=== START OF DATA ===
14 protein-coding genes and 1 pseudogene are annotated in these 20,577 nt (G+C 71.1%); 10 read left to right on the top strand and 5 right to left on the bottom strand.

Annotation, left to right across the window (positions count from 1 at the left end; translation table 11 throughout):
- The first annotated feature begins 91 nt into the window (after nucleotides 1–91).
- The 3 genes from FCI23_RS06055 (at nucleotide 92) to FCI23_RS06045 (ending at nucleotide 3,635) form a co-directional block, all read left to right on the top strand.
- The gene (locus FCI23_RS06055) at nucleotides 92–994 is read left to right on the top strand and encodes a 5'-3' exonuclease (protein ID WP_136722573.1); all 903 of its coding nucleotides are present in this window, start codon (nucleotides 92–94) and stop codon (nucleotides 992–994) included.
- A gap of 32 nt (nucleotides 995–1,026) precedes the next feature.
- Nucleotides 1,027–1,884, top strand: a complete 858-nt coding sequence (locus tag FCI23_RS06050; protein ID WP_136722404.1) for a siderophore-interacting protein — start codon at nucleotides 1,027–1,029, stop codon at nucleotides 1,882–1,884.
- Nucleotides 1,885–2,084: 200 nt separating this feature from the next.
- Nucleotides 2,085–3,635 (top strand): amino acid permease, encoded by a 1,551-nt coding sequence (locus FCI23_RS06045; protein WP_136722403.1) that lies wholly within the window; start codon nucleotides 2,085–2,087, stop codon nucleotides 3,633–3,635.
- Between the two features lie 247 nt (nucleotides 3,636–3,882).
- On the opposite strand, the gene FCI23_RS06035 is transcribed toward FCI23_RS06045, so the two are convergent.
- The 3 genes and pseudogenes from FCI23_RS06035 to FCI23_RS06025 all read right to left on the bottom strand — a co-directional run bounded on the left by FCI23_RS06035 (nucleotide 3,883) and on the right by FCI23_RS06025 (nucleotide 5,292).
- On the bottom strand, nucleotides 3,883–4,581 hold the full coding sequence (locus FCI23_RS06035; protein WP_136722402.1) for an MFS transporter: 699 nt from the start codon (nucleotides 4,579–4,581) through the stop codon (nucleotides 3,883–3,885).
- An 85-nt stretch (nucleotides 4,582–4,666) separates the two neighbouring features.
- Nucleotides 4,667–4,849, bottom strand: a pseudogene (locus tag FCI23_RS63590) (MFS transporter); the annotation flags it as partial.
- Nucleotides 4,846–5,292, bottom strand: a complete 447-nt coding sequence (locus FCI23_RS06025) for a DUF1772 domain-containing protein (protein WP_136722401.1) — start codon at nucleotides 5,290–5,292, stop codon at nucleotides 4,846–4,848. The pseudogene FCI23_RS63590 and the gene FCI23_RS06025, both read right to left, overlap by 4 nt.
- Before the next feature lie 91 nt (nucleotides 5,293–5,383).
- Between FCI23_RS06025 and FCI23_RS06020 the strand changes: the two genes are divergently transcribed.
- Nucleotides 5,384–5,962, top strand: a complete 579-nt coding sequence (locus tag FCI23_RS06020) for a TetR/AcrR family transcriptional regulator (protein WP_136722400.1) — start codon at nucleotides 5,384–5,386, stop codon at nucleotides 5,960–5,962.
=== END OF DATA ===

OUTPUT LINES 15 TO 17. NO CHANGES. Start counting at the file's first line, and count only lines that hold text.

- Nucleotides 4,667–4,849, bottom strand: a pseudogene (locus tag FCI23_RS63590) (MFS transporter); the annotation flags it as partial.
- Nucleotides 4,846–5,292, bottom strand: a complete 447-nt coding sequence (locus FCI23_RS06025) for a DUF1772 domain-containing protein (protein WP_136722401.1) — start codon at nucleotides 5,290–5,292, stop codon at nucleotides 4,846–4,848. The pseudogene FCI23_RS63590 and the gene FCI23_RS06025, both read right to left, overlap by 4 nt.
- Before the next feature lie 91 nt (nucleotides 5,293–5,383).